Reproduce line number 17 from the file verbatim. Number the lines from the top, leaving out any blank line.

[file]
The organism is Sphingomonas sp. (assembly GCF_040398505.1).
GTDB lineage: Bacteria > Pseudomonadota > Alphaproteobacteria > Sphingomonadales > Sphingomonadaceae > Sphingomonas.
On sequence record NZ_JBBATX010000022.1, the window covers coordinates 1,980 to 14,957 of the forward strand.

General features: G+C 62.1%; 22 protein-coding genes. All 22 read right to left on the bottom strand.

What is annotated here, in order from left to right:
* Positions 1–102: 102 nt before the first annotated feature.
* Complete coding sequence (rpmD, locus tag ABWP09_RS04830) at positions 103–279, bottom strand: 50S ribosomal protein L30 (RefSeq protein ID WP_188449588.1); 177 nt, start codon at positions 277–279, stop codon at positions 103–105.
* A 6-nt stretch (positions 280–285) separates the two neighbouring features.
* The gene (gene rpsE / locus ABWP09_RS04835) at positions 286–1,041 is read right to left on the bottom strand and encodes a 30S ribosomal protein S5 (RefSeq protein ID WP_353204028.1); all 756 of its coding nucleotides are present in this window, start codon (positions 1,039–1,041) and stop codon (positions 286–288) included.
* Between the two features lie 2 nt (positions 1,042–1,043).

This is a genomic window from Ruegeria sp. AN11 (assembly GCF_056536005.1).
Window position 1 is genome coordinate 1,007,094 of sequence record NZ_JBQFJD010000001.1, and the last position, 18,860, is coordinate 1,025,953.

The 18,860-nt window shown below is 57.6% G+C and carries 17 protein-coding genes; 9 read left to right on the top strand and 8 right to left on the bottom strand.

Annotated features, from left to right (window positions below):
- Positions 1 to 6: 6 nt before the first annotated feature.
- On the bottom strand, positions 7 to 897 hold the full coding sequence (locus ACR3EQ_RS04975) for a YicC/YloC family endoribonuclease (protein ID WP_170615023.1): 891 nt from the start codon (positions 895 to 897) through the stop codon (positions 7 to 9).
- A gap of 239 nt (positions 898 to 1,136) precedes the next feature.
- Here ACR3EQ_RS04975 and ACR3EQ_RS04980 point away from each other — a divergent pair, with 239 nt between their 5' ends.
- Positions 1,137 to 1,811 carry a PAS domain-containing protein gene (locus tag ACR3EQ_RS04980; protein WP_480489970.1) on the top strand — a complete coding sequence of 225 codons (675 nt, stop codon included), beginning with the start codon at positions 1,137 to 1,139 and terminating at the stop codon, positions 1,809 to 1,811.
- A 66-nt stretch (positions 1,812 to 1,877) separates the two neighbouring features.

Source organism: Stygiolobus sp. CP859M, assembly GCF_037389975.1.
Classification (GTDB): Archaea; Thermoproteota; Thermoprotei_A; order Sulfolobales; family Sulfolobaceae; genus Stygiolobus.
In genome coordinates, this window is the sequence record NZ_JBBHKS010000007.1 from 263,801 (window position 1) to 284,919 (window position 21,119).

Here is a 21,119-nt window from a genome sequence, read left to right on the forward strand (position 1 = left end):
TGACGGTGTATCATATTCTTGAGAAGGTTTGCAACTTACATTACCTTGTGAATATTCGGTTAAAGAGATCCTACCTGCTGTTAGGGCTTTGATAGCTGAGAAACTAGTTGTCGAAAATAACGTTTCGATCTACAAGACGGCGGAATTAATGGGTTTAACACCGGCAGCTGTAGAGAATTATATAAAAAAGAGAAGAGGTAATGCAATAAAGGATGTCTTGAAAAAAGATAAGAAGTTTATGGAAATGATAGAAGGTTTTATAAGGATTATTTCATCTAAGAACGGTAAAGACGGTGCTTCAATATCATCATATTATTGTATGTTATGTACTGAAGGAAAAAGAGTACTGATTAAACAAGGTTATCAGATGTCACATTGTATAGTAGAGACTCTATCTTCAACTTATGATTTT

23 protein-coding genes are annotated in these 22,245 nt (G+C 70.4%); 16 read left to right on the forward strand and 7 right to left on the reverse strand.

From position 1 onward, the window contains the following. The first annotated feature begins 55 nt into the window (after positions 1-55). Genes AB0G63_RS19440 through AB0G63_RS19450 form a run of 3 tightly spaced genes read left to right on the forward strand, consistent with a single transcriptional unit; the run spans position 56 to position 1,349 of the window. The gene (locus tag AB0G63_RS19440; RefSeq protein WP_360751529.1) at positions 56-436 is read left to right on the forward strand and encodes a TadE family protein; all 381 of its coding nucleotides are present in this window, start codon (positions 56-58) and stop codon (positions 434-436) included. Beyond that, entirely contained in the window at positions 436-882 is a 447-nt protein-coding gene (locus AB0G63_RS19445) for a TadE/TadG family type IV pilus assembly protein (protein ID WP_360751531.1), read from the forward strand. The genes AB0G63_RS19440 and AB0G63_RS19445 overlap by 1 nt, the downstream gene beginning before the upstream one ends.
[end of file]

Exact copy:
- A gap of 239 nt (positions 898 to 1,136) precedes the next feature.